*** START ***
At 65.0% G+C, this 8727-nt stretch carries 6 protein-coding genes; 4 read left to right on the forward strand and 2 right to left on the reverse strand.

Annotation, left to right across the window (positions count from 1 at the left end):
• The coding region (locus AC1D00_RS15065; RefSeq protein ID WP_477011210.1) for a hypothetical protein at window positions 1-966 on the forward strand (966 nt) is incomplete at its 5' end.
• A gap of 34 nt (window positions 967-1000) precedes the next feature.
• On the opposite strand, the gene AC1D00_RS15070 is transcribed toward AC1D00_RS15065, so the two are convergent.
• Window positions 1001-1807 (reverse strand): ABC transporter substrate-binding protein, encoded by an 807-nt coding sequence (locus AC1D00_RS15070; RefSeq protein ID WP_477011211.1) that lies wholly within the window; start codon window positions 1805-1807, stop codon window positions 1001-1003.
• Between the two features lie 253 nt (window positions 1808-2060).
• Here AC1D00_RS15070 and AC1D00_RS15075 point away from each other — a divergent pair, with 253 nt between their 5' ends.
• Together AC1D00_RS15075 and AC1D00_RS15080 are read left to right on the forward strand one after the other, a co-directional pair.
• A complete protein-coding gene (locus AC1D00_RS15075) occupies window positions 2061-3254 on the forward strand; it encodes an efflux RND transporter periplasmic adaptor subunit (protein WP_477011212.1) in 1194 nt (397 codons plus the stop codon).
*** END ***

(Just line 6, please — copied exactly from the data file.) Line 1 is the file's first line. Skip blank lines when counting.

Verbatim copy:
• Window positions 1001-1807 (reverse strand): ABC transporter substrate-binding protein, encoded by an 807-nt coding sequence (locus AC1D00_RS15070; RefSeq protein ID WP_477011211.1) that lies wholly within the window; start codon window positions 1805-1807, stop codon window positions 1001-1003.